I’m in the same situation as you and I’m going to be using the “we have reserved ___ seats in your honor” approach. We aren’t using hard and fast rules about who is getting tham and who isn’t. Fiance pretty much gave all his single friends a guest but I’m not doing that because I had more people I wanted to invite than I had room for. They pretty much all know each other (the two that don’t are getting +1s). With the exception of one person in a serious relationship (whose Boyfriend or Best Friend is a piece of shit and is abusive to her and is not invited NO WAY NO HOW), everyone else is invited with their long-term bf/gf. If they are single as of right now when I’ve finalized my guest list, sorry – no date. There’s just no room and they’ll have to just come and have fun with the friends they’ve had for years or stay home with the bf/gf they’ve known for five seconds.
Post # 10
- Wedding: June 2010 - Orange County Performing Arts Center
Others have mentioned the idea of putting the number on the reply card which is effective. If you are doing your RSVP’s online, Wedding Wire lets you set up your guest list online. When your guest goes on the site to RSVP, they type in their name and their entire party appears…meaning, if they are the only ones invited, they can only RSVP for themself. Good luck!
Post # 11
I don’t think it is rude at all. We made the rule that if they are not living together or have not been together for a year, they are not included.
Since many of our guests will not be up to date on the etiquette and subtle hints – we’re going with a clear message. On our RSVP cards (we’re printing on gocco) We will something to the effect of
_____Invited ______ Attending
I have pretty stamps of numbers that I will use to fill in the blank for # invited.
We really can’t afford to have people adding their +1, so this was the clearest way we could come up with.
Post # 12
Hi. It is not rude at all to not include +1!! All these ideas are wonderful. It is proper etiquette to list on the envelope who is invited. I.e. Miss momma. That means only 1. I would suggest if you know the name of the ‘guest’ to NOT say Miss Momma and Guest; but to say Miss Momma and Mr. Papa. That way if they break up, she knows she can’t fill in the blank with whomsoever she pleases. Or, you can mail Miss Momma and Mr. Papa separate invitations if you have extra.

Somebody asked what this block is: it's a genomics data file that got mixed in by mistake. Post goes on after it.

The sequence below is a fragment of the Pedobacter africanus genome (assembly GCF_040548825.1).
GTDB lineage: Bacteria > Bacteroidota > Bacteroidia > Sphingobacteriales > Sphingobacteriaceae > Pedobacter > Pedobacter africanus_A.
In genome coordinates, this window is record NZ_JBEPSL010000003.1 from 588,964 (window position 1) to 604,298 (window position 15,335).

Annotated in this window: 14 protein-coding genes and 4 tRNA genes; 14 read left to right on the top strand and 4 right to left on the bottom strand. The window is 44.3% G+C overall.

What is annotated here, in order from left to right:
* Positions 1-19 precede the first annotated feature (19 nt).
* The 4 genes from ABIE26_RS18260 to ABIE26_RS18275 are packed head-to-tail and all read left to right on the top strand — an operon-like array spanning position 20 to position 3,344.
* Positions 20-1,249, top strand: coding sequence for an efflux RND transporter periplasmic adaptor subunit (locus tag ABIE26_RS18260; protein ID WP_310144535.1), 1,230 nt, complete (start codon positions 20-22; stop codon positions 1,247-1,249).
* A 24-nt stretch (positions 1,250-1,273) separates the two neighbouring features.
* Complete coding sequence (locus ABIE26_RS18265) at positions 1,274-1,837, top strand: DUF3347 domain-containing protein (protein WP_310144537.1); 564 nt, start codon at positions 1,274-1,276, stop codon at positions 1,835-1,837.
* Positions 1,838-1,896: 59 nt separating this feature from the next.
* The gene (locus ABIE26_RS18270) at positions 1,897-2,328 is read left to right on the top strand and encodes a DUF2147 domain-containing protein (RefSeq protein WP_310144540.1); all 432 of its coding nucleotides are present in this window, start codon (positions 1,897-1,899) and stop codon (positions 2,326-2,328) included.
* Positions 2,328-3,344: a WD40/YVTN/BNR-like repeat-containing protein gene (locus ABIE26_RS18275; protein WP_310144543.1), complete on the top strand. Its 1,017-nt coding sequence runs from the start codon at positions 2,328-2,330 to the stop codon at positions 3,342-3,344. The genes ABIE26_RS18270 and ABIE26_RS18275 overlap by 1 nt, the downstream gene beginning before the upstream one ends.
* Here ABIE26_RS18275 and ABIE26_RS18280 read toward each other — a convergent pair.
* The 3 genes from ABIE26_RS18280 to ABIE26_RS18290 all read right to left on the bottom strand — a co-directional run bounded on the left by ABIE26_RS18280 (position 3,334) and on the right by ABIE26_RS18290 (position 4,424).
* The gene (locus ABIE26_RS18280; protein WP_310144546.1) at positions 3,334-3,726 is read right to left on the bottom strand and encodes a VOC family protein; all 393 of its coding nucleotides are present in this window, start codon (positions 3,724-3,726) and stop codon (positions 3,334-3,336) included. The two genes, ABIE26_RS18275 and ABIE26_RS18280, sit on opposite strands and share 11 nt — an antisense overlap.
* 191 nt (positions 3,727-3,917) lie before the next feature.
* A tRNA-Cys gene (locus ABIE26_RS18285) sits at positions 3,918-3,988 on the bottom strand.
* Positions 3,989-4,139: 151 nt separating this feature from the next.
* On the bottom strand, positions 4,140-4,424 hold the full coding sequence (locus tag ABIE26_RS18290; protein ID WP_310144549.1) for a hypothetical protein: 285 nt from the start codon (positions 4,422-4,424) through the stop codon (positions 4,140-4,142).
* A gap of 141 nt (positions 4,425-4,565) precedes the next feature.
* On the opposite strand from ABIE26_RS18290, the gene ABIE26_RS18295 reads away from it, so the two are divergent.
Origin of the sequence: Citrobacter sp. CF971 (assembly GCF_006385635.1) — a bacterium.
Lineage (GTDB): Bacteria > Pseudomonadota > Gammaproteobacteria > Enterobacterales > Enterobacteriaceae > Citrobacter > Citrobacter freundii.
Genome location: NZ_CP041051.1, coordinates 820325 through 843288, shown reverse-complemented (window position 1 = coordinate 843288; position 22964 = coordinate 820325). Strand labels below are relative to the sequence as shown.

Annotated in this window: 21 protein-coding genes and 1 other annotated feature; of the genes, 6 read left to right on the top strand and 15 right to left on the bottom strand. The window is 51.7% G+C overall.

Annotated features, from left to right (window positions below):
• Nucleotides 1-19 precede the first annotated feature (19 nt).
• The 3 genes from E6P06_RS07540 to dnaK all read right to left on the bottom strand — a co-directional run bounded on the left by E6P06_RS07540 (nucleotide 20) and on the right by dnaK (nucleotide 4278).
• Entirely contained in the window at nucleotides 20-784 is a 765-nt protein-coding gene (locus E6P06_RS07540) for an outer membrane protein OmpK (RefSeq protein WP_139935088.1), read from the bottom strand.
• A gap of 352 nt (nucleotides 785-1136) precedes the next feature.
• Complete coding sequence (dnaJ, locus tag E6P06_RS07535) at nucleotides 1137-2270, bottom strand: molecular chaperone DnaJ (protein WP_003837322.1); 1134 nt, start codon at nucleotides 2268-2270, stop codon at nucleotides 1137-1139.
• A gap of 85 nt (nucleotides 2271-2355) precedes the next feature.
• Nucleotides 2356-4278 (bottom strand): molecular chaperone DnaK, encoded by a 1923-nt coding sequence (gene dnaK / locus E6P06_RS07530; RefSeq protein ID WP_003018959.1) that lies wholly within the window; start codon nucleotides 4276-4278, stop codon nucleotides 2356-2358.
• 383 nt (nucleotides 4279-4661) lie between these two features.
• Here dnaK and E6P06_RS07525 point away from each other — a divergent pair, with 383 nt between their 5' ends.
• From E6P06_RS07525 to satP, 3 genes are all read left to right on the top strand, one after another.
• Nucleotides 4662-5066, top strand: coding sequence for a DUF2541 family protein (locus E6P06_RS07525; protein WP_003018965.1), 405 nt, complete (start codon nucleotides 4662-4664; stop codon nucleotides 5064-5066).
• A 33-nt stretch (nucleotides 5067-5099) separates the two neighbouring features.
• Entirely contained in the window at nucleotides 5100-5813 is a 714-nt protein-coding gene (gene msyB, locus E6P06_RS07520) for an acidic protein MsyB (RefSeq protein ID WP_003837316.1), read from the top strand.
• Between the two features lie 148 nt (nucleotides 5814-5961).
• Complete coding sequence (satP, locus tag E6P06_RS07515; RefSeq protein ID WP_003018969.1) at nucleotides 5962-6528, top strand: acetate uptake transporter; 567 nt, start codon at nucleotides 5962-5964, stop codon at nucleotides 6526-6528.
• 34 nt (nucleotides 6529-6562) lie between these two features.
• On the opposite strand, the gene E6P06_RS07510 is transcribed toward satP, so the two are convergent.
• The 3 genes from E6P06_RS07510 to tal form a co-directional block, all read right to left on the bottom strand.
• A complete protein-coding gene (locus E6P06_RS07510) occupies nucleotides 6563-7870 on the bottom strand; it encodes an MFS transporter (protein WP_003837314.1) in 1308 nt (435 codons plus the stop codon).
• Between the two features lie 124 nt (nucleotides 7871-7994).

To those people who have people add ‘and guest’, you need to have his mother or him [if it’s his side] and you will have to call your side and explain, “I am so sorry for the misunderstanding. We need to limit the size of our wedding reception [due to fire laws which only permit 150 people — hey it may be the truth] [due to budget -hey we know that’s true] [because we told his side of the family they can’t bring a guest and it would be awkward if my side did….] [becasue some people on his side asked and we had to say no due to space constraints and it wouldn’t be fair if we allowed our side to bring guests.] I hope this doesn’t change your plans.
If it does change their plans, then that’s life. They couldn’t be that important if they miss your wedding because you won’t let them bring a security blanket with them.
This is such a problem now a days. You are NOT alone.
Post # 13
Would you want to travel 3 hours or possibly longer and drive all the way to another state and back by yourself? My good friend did that for a non plus one wedding, and said it was a terrible experience. Especially for a woman travelling alone. IMO, if you are having people come great lengths to your wedding you should offer them the courtesy of a companion.
Post # 14
I don’t think it’s rude to not offer +1s. Especially if most of your guests know one another. They can carpool together or get hotel rooms together, which is what I would do if I was a single gal being invited to a wedding that had a long drive associated with it.
However, if you have a few guests who are “outlayers” meaning that they wouldn’t know anyone else there other than you or Fiance, you might consider allowing a +1. No one is going to know that THAT person got a +1 and they didn’t. We’re doing this for a couple of individuals but we’re certainly not making that public knowledge 🙂